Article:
Honeybees pollinate the guava plant. Their fuzzy bodies make the pollen stick to them and then when they fly around to different flowers getting food, they leave some pollen from other flowers on stamens and pick up different pollen, effectively cross-pollinating.

There are many pests that affect and infect  P. guajava. Fruit flies all over the world will infest ripened fruits and lay their eggs. Many guava farmers try to prevent this by picking fruit before it fully ripens. This doesn't always happen so when the fruit fly infests the fruit, it must be burned to avoid it infecting humans or other animals.

India has cockchafer beetles that feed on the leaves and over 80 species of insects that feed on the tree. Three species of caterpillar, in particular, eat the bark of the tree for food. The cockchafer beetle, after eating the leave, lays its eggs in the roots of the guava for them to hatch. The larva eat at the new twigs effectively killing them.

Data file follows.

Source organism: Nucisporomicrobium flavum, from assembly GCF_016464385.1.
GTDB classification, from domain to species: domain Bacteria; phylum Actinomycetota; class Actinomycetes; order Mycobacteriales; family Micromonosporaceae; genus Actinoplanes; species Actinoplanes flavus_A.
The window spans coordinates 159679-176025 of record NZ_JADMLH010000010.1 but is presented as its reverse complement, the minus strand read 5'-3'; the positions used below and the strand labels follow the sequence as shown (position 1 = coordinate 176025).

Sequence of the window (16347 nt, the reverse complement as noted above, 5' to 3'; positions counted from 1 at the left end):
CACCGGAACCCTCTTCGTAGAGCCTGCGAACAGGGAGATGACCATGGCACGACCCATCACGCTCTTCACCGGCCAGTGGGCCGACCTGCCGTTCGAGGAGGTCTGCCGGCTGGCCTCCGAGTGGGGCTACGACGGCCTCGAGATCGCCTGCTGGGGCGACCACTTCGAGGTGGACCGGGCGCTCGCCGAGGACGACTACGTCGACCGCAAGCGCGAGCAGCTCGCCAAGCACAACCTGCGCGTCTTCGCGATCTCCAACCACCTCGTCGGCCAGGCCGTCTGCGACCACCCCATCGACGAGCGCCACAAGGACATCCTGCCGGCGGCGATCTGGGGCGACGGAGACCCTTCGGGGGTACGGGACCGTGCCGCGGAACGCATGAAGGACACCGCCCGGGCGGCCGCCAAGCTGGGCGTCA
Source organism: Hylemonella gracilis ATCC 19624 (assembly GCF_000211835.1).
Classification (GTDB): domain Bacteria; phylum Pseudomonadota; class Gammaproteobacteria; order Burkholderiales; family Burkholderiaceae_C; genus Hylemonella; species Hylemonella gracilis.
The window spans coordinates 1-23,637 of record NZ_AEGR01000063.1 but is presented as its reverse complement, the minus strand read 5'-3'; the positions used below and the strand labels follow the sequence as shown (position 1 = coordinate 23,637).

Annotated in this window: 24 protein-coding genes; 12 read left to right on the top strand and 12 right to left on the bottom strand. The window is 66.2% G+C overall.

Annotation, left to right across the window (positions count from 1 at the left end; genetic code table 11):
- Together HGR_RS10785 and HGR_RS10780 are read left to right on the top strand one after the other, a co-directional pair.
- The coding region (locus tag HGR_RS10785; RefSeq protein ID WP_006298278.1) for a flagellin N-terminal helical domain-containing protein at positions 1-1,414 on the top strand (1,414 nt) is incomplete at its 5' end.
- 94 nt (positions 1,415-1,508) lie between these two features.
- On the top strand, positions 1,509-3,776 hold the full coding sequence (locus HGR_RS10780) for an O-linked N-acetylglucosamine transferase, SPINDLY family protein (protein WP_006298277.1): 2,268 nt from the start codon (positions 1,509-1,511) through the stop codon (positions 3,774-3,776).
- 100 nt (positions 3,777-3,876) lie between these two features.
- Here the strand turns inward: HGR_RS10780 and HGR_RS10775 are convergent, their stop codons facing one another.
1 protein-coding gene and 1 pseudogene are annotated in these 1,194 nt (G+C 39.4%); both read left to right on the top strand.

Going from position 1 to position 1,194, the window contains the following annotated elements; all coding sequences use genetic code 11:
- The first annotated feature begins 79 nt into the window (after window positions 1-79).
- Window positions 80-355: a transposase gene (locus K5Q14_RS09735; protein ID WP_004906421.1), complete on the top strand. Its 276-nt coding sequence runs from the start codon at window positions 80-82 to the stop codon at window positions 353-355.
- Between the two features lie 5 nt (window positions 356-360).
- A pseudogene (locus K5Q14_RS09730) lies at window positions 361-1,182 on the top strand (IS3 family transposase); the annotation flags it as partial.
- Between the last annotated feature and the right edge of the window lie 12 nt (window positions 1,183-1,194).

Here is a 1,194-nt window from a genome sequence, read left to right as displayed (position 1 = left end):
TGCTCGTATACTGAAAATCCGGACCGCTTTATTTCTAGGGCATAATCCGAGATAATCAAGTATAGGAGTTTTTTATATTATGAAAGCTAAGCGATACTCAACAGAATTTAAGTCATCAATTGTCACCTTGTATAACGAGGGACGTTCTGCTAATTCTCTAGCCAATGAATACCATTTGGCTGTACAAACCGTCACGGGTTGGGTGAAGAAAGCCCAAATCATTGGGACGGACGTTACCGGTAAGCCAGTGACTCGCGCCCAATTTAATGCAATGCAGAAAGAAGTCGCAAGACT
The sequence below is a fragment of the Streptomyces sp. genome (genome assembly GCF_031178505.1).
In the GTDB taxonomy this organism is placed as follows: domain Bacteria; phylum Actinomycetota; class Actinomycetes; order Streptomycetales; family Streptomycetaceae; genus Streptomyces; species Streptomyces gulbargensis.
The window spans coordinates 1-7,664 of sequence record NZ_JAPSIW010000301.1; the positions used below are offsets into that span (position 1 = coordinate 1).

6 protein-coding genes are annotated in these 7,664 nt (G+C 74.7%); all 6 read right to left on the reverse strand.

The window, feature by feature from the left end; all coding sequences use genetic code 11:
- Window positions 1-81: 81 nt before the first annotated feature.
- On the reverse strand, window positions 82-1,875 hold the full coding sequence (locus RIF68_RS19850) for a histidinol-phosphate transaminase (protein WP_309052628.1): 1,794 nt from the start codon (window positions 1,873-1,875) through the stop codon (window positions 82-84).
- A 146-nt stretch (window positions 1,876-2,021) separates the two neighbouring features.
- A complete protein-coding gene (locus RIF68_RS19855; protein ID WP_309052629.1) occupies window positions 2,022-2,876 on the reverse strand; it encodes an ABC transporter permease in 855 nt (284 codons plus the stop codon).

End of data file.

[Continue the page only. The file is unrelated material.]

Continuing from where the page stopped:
Some pests feed on the fruit. Argyresthia eugeniella, (guava fruit worm), Theognis gonagia (citron plant bug),  Costalimaita ferruginea (yellow beetle), and Helopeltis antonii (fruit sucking bug) all feed in some way on ripe fruits. A false spider mite, Brevipalpus phoenicis (flat mite), feeds on half-grown fruit. Selenothrips rubrocinctus (red-banded thrip) causes fruit russeting and defoliation.

Human Impact

Because if the popularity of guava, it is popping up in gardens around the world, diversifying where is can be found. Genetic engineering and adaptations have allowed it to withstand harsher winters than the tropics have, much like the mandarin orange. Humans have been introducing guava to new habitats for a while. In many places, it has grown like a weed outcompeting the native plants and killing them. Some measures have been taken to control the guava population in its non-native habitat such as burning. Cutting the stems was tried at first, but that only lead to more stems sprouting, which lead to more fruit, which lead to more trees.

More random facts about guava here.